As the UK prepares to head to the polls for the general election, University of Sydney experts weigh in with their predictions for the Prime Minister and the country's future.
When UK Prime Minister Theresa May announced a snap election in April, polling showed the ruling Conservative party was in for a comfortable win.
Now, less than two months later, the Jeremy Corbyn-led Labour party has etched away at the Tories lead. With continuing questions over the UK's exit from the European Union, the election is becoming increasingly harder to call.
“This is an election overshadowed by the tragedy of the terrorist attacks in London and Manchester," says Associate Professor Nick Rowley, a Lecturer in the Department of Government and International Relations and a former adviser to UK Prime Minister Tony Blair.
"Yet, from appearing to be the easiest election to predict with a popular, new Prime Minister in Theresa May eager to seek a mandate, up against an Opposition woefully disunited behind an unpopular leader, it now appears it might be closer than thought.
“The implications of the result for Britain are as high, or possibly higher, than at any election. With the complex and fraught negotiations on the terms upon which Britain will leave the European Union having an impact on almost all areas of domestic economic, environmental and social policy, who wins, and how well they win, will have major consequences.”
“The UK election started with Theresa May and the Conservatives looking to build a sizable majority, but ends with some opinion surveys suggesting a hung parliament after a run of back-flips and ill-judged campaign moments," says Dr Stewart Jackson, a Lecturer in the Department of Government and International Relations.
Clearly it would be a shock result for May to even come close to losing, but Labour leader Jeremy Corbyn – once derided as utterly unelectable – has finally turned some of his critics around.
"Equally, the impact of the attacks in London and Manchester will be hard to predict, especially given May was a former Home Secretary prior to becoming Prime Minister," added Dr Jackson, whose specialisation includes party development and politics.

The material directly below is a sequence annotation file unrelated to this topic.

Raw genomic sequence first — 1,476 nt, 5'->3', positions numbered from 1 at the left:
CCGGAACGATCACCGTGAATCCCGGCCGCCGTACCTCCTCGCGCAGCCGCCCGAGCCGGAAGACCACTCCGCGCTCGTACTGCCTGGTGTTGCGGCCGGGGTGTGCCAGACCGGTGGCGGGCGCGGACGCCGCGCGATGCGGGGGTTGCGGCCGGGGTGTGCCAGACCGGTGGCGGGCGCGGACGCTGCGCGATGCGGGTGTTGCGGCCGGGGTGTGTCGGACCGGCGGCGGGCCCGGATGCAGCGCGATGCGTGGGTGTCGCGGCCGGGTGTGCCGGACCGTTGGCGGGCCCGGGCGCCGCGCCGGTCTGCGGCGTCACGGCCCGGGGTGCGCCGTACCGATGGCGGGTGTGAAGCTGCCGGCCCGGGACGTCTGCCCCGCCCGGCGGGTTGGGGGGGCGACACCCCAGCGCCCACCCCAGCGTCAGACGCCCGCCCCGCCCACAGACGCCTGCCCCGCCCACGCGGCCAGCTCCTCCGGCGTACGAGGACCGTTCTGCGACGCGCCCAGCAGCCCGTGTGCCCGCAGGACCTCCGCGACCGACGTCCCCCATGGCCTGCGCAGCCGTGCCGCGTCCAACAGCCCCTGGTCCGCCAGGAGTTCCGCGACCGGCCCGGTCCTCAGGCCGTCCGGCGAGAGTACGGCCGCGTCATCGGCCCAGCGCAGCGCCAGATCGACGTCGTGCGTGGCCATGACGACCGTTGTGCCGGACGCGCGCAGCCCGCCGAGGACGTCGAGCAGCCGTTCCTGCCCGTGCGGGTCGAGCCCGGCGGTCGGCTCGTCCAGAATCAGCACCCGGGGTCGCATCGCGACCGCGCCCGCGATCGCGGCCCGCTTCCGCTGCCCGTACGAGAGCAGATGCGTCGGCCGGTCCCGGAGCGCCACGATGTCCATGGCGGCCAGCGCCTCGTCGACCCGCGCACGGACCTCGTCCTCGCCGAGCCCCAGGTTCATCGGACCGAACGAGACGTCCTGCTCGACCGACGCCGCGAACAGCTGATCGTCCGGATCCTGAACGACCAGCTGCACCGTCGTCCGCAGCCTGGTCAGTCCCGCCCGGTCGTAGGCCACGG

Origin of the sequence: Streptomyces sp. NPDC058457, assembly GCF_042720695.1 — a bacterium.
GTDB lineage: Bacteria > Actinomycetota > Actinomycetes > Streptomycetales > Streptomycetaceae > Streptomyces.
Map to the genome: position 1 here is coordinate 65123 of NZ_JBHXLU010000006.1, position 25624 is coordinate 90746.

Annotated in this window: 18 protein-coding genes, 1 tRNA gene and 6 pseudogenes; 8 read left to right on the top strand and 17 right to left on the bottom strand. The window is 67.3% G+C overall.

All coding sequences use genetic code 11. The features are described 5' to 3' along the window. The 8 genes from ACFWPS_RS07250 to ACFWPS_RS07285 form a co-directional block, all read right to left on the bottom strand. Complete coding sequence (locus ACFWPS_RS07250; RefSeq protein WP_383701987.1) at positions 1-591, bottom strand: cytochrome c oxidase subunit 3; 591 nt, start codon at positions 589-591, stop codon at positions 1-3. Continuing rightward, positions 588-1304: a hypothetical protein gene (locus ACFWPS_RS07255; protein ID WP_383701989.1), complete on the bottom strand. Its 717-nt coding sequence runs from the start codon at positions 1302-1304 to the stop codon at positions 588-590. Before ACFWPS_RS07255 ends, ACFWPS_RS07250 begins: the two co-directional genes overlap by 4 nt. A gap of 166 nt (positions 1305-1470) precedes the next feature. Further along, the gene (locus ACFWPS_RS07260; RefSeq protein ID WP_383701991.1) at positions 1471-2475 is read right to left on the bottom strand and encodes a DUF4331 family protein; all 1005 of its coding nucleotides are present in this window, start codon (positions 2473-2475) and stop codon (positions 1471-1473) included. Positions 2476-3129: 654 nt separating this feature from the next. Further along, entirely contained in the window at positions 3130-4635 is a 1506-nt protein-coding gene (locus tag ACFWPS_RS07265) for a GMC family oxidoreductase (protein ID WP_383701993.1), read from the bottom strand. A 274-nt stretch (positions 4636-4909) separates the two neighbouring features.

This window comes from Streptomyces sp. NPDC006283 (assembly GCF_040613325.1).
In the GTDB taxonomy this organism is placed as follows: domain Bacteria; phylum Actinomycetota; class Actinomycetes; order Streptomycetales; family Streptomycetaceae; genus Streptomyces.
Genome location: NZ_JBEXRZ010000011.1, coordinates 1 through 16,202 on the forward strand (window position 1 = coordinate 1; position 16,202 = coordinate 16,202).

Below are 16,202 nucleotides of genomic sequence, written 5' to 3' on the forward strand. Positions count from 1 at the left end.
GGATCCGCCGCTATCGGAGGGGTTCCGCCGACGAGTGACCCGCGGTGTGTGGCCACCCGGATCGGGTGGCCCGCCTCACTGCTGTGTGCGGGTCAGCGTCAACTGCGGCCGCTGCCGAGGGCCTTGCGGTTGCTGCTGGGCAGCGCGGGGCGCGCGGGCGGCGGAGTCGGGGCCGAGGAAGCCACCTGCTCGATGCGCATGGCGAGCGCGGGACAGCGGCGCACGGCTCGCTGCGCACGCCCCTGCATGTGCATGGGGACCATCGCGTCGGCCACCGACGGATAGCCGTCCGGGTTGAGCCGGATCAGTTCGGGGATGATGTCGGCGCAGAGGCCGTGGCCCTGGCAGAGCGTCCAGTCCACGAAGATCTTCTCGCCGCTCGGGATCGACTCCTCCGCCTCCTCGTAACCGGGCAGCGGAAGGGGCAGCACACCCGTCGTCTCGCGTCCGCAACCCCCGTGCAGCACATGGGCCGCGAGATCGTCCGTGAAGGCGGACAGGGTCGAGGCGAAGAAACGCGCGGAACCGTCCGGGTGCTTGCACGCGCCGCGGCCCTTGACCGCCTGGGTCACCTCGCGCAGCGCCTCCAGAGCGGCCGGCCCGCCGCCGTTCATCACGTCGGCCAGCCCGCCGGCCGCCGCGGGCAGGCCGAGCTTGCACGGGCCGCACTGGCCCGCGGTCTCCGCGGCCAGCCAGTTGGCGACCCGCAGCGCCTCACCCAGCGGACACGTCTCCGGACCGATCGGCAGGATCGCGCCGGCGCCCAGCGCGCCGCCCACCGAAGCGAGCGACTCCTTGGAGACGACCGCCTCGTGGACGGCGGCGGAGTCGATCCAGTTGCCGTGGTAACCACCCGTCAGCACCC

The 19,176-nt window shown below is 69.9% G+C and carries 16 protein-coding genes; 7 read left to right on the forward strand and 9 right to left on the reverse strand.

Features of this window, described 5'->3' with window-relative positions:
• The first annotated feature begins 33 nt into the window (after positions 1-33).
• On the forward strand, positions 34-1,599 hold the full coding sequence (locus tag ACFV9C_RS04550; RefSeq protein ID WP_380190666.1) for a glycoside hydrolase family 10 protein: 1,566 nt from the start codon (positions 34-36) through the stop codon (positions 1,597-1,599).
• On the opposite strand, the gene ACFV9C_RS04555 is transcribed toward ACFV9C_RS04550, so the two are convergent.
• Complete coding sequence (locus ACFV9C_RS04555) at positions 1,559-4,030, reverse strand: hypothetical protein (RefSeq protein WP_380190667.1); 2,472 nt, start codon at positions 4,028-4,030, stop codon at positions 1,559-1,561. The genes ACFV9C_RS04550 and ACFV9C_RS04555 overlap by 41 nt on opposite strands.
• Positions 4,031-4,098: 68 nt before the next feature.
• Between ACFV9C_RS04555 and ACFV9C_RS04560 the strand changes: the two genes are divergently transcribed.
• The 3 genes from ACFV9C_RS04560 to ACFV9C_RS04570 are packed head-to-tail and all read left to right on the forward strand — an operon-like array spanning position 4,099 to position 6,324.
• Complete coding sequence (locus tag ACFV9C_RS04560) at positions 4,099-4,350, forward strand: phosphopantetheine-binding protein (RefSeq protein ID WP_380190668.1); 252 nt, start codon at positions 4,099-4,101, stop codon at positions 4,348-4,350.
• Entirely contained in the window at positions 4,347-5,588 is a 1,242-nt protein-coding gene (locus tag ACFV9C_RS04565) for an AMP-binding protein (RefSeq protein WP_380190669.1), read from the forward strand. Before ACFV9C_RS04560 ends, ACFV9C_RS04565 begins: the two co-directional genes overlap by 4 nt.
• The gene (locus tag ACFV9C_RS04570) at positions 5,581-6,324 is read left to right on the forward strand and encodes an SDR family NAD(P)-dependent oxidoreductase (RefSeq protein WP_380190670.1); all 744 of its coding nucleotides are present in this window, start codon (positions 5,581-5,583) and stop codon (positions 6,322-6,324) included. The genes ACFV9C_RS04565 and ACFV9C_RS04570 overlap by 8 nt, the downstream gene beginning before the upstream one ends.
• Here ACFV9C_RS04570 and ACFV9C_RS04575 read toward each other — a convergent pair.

“Clearly it would be a shock result for May to even come close to losing, but Labour leader Jeremy Corbyn – once derided as utterly unelectable – has finally turned some of his critics around, and moved the party to a far sounder electoral position than might otherwise have been expected.
“But if we think May is having a poor election, spare a thought for some of the other would-be parliamentary parties. The Liberal Democrats look like barely increasing their meagre seat numbers. UKIP faces a vote collapse post-Brexit. And the Scottish National Party are losing support rapidly, but must also be thankful the next Scottish parliamentary election is still four years away.”
“Following Saturday night’s terrorist attacks in London, the politics of fear will certainly give Theresa May and the Conservative Party a boost," predicts Associate Professor Bronwyn Winter from the School of Languages and Cultures.
"Whether it will be enough to comfortably win Thursday’s election is another question."
"There has been a steady rise in support for the Labour Party and even their (until-recently) unpopular leader Jeremy Corbyn. With Labour once again a force to be reckoned with, and with May’s lacklustre performance and ongoing dissent over Brexit, the UK election may still be very close indeed," added Associate Professor Winter, an expert in European studies and politics.
"And the winners will have their work cut out for them in what has become, since the Brexit referendum, an increasingly divided Britain.
“Across the Channel, with Brexit now apparently a done deal, the work of regrouping in an EU-minus-Britain (and faced with a newly hostile US) is well under way. Following Macron’s election to the French presidency, a renewed Franco-German power axis is planning for a stronger Europe: economically, politically, environmentally, even militarily.
"Whatever the outcome of the UK election, in the EU, it will likely be business as usual—and then some.”